7. This Is Martin Bonner
Chad Hartigan's intriguing tale of a middle-aged man who relocates to Nevada and works at a prison relocation non-profit owes much to the subtle turn by Paul Eenhoorn in the lead role. As Martin forms a bond with newly released prisoner Travis (Richmond Arquette), the story transforms into a remarkable tale of survival for both men that creeps up on you.
6." Vanishing Waves"
Lithuanian filmmaker Kristina Buožytė's trippy sci-fi drama involves a man who enters the mind of a comatose woman as part of an experiment and falls in love with her. The movie is second only to "Upstream Color" as the year's best otherworldly fictional narrative. As the man in question gets drawn into the possibilities of aiding the comatose woman, "Vanishing Waves" turns into a kaleidoscopic collage of emotions to represent the fragmented nature of consciousness itself.
5. "Dead Man's Burden"
Jarod Moshe's debut feature is a minimalist Western shot on 35mm film with a shrewd feel for the genre's many traditions: a little Sam Peckinpah violence here, a dash of John Ford sentimentalism there, a jolt of Anthony Mann bleakness all over the place, especially in the tense finale.
4. "See You Next Tuesday"
An angry rejoinder to "Tiny Furniture" that perfectly encapsulates the vibrant cynicism at the root of American underground filmmaking today. Drew Tobia's awesomely cynical portrait of a pregnant single Brooklynite alienated from her lesbian sister and mean-spirited mother has a liberating quality embedded in its snide dialogue and perceptive look at urban eccentrics. Comparisons to early Todd Solondz are apt. The movie barely had a festival life and to date doesn't have distribution, but should fall into the right hands so Tobia's name gets out there. A truly original voice.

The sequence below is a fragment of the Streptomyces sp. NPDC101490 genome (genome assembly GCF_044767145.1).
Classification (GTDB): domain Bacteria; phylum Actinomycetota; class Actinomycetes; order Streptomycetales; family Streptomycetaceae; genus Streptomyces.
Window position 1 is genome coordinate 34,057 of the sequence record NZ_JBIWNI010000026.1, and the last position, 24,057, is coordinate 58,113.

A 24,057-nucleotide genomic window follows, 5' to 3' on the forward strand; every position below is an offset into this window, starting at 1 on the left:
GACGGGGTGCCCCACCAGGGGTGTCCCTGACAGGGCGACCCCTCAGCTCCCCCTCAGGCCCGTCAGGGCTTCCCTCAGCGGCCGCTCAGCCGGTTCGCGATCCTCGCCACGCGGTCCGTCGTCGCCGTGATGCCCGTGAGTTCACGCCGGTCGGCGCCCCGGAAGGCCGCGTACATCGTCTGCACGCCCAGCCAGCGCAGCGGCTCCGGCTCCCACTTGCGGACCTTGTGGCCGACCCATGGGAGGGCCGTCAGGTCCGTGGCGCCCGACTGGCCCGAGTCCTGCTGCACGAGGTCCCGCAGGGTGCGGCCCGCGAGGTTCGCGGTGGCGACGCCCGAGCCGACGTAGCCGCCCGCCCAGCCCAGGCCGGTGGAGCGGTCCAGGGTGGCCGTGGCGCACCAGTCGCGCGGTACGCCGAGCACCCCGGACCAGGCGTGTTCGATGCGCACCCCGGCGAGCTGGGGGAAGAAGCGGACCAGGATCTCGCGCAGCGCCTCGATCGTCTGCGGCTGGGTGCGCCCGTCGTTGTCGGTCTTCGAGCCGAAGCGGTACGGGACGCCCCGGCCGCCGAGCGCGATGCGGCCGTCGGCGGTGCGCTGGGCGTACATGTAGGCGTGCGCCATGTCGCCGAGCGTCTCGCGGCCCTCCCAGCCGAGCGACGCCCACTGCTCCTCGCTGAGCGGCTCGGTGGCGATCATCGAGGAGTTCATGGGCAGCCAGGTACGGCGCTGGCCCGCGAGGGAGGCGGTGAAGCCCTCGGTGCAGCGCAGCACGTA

3. "Post Tenebras Lux"
I have mixed feelings about the coherence of the ideas in Carlos Reygadas' esoterically personal, meandering, and impermeably lyrical work, but its hypnotic ingredients are impossible to shake. One of the most inventive narrative experiences of the year, it has more cinematic vision than anything else Reygadas has done before. I have to remind myself I didn't just imagine its allure, because "Post Tenebras Lux" is a movie about dreams that, by its end, transforms into one.
2. "Toad Road"
Jason Banker's semi-fictional portrait of a druggy hedonist who gets lost in the woods with his girlfriend looking for the seven gates of Hell is possibly one of the most terrifying looks at addiction since "Requiem for a Dream." Imagine the "Jackass" guys struggling with their violent tendencies while surrounded by constant denial. "Toad Road" is an assault on the senses that makes its main character's physical struggles into a personal journey.
1. Closed Curtain
Time for a year-end regret: I should've figured out a way to cram Jafar Panahi's second feature -- made while living under a travel ban in Iran (after the brilliant "This Is Not a Film") -- on to my Best Undistributed Films list. The movie premiered at the 2013 Berlin Film Festival and has yet to find a U.S. distributor -- but maybe it's better that way, so that Panahi's situation doesn't get even worse. Nevertheless "Closed Curtain" is a beautiful, often surprisingly funny look at life under confinement, and operates as a kind of narrative puzzle: It starts as the story of a man on the lam before turning in on itself with brilliantly understated results. Ultimately, Panahi's focus is on the desire to tell stories against impossible odds. It's a dynamic form of resistance that owes much to the innocence of the main character's dog, who makes Uggie from "The Artist" look like a privileged brat. The Iranian canine puts a witty and eventually profound face on the tragic state of being a simpleton in a cruel world. Aren't we all?